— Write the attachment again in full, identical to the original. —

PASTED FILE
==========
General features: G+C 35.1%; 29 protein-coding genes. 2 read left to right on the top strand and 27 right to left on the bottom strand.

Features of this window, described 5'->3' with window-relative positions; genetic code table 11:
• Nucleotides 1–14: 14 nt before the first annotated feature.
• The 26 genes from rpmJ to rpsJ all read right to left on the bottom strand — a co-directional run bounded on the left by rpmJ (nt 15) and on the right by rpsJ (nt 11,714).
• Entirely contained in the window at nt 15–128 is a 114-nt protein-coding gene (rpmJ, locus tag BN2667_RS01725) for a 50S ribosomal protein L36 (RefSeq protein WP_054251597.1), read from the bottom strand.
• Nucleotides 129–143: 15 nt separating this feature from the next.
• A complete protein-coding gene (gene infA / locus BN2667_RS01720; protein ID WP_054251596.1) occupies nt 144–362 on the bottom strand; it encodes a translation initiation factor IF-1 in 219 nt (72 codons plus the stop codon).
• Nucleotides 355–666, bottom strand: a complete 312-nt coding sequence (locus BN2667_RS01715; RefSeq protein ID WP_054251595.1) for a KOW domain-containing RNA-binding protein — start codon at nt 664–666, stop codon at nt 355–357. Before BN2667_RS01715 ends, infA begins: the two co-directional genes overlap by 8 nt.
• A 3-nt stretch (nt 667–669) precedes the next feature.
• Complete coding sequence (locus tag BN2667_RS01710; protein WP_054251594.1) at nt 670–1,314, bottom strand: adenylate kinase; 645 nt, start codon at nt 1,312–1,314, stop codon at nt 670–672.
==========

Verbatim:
General features: G+C 35.1%; 29 protein-coding genes. 2 read left to right on the top strand and 27 right to left on the bottom strand.

Features of this window, described 5'->3' with window-relative positions; genetic code table 11:
• Nucleotides 1–14: 14 nt before the first annotated feature.
• The 26 genes from rpmJ to rpsJ all read right to left on the bottom strand — a co-directional run bounded on the left by rpmJ (nt 15) and on the right by rpsJ (nt 11,714).
• Entirely contained in the window at nt 15–128 is a 114-nt protein-coding gene (rpmJ, locus tag BN2667_RS01725) for a 50S ribosomal protein L36 (RefSeq protein WP_054251597.1), read from the bottom strand.
• Nucleotides 129–143: 15 nt separating this feature from the next.
• A complete protein-coding gene (gene infA / locus BN2667_RS01720; protein ID WP_054251596.1) occupies nt 144–362 on the bottom strand; it encodes a translation initiation factor IF-1 in 219 nt (72 codons plus the stop codon).
• Nucleotides 355–666, bottom strand: a complete 312-nt coding sequence (locus BN2667_RS01715; RefSeq protein ID WP_054251595.1) for a KOW domain-containing RNA-binding protein — start codon at nt 664–666, stop codon at nt 355–357. Before BN2667_RS01715 ends, infA begins: the two co-directional genes overlap by 8 nt.
• A 3-nt stretch (nt 667–669) precedes the next feature.
• Complete coding sequence (locus tag BN2667_RS01710; protein WP_054251594.1) at nt 670–1,314, bottom strand: adenylate kinase; 645 nt, start codon at nt 1,312–1,314, stop codon at nt 670–672.